COLUMBIA, S.C. (March 16, 2018) – Forget all the labels that try to put limitations on what the North Carolina A&T women’s basketball team can accomplish. Historically black college and university. Underdog. Lower resource institution. No. 15 seed.
Head coach Tarrell Robinson wanted everyone gathered at Colonial Life Arena Friday night that he came inside the building to play in the first round of the 2018 NCAA Women’s Basketball Championship Tournament with a legitimate Division I program.
And that Division I program that plays on the east side of Greensboro, N.C., forced the defending national champions to use a little more perspiration than expected. In the end, the Aggies finally succumbed to the second-seeded South Carolina Gamecocks out of the Columbia Region, 63-52. The Gamecocks will advance to face the Virginia Cavaliers 9 p.m., Sunday in a second-round game at Colonial Life Arena.
“We are an HBCU by tradition,” said Robinson when asked about what it meant for an HBCU to play competitively against a program like South Carolina. “We’re a Division I program. We prepare no different than the Gamecocks, so I don’t get caught up in that. Our tradition is great, but we go about playing and preparing for basketball no different than anybody else. I’m just hoping our young women will take this and believe more in our culture and the things we pride ourselves in every day.”
N.C. A&T (23-9) prides themselves on being a defensive-minded team that can turn teams over to create offense and rebound the basketball on the offensive end to create more offense. Despite the success, the Aggies have had using those facets of the game, they found themselves trailing the Gamecocks by as many as 20 in the second half and they were down 16 a minute into the fourth quarter.
But the Aggies countered by making the Gamecocks (27-6) speed up faster than they wanted and made the SC bigs put the ball on the floor including three-time national player of the year A’ja Wilson. Wilson finished with 19 points, 16 rebounds, and five blocks but she also had five turnovers because the Aggies stole the ball several times with her handling the ball.
SC had 19 turnovers for the game as the Aggies outscored the Gamecocks, like they have the vast majority of their opponents this season, in points off turnovers (22-12). To complement all that, senior Kala Green got hot from 3-point range. After hitting six 3-pointers on December 14 against Georgia, an SEC member like the Gamecocks, Green made five against SC to finish with a game-high 21 points. In three games against SEC teams Auburn, Georgia and SC, Green averaged 19.0 points, hit all eight of her free throw attempts and shot 51.4 percent (18-for-35) from the floor and 13-for-24 (.542) from 3-point range.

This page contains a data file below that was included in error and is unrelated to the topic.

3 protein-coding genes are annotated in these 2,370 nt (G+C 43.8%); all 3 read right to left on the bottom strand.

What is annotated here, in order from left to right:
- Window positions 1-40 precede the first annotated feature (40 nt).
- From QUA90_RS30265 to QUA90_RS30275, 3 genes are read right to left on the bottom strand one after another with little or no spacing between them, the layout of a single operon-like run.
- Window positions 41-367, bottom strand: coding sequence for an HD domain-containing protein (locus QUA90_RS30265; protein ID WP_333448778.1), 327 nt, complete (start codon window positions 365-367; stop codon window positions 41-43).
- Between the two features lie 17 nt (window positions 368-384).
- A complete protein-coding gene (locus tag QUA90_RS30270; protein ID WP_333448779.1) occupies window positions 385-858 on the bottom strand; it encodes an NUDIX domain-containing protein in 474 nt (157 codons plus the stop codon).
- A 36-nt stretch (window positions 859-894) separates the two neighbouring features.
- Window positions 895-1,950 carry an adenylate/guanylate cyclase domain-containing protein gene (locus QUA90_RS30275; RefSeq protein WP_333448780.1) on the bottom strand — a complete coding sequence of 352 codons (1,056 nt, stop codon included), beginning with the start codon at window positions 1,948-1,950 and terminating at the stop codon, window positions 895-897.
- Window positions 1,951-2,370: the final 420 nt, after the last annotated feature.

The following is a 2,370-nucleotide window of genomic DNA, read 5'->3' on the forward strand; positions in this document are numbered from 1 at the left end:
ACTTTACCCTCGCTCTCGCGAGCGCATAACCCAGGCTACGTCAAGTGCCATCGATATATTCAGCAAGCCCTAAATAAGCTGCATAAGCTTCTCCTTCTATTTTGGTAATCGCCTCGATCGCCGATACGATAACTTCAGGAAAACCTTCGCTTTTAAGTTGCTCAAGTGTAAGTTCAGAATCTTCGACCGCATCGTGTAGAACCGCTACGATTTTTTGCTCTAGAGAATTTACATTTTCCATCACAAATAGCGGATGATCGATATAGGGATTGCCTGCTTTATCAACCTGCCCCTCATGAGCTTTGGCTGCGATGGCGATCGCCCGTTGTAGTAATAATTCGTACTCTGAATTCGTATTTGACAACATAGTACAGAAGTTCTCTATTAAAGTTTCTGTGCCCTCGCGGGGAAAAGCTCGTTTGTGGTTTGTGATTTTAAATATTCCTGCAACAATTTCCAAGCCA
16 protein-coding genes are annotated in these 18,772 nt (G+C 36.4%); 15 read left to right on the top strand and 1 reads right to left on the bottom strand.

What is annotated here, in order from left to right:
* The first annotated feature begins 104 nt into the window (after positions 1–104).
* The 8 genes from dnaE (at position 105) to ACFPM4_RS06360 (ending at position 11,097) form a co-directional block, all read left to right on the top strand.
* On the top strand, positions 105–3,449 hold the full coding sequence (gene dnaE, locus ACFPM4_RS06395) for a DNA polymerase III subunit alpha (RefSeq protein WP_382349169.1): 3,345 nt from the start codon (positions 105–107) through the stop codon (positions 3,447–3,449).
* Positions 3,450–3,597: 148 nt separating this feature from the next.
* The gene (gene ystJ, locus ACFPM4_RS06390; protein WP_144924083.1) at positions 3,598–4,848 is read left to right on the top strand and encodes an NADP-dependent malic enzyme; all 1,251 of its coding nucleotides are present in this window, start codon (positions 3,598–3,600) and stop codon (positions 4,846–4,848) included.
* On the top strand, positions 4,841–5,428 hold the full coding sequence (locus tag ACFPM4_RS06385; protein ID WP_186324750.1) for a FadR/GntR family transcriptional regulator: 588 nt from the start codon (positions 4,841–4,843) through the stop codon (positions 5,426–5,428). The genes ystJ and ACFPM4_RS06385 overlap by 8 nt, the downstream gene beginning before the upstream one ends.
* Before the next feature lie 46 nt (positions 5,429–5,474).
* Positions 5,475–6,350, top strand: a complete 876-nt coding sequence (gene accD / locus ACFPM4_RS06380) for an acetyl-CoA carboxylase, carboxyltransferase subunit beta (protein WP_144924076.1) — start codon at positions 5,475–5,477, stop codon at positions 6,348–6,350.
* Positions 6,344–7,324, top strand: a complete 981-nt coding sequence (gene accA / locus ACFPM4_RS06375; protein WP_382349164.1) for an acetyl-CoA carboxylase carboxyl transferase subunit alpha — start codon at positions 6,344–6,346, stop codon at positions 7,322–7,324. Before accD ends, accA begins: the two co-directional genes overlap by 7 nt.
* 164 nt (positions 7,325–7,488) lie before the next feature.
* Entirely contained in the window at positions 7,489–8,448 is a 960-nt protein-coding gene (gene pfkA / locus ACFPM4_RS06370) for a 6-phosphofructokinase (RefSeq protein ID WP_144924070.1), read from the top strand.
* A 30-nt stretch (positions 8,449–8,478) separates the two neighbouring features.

“We weren't being disciplined on defense and that's something that we pride ourselves on, so we needed to pick it up on defense,” said Green. “The more pressure that we put on them, they would turn the ball over or have mishaps happen on offense and it led to our transition which is something that is key to us. We needed to stick to our principles because what we do is good enough.”
Green hit back-to-back threes and then got out in transition and took a pass from sophomore point guard
Doniyah Cliney scored inside for the Gamecocks lead by to double figures before took advantage of an Alexus Lessears rebound and pulled up and connected on another 3-pointer to put the Aggies within seven at 58-51 with 3:22 remaining. Wilson answered for the Gamecocks with a spin move and reverse layup. The Aggies got the lead back down to eight on one of two free throws from Lessears and had a chance to get even closer, but sophomore Le’on Hill could not connect.
“We got it down to a seven-point lead but we didn’t execute and value the basketball. When you’re playing a team like this, you have to become more focused and more engaged. You can’t get caught up in the moment and sometimes that happens with young people.”
The Aggies outscored the Gamecocks 41-37 over the final
“I tried to let everyone know that they were going to be nervous,” said Green, who was playing in her second NCAA tournament game. “You have to accept the fact that you're nervous to play through that. They were nervous and didn't want to admit it. They got on the court and it was like whoa.”
Green and fellow senior Quenswayla Story will go down as the only two players in program history to win two MEAC tournament championships in their respective careers. In addition to losing Green and Story, the Mid-Eastern Athletic Conference regular-season champs will also lose graduate forward Jade Scaife.
But Robinson and his staff expect sophomores Foy,
“Yesterday it was more of a David and Goliath attitude from everyone,” said Robinson. “People were insinuating we were not going to put up a fight and the game was going to be over fast. That and itself, the score and itself, is going to really set a fire to these young women.”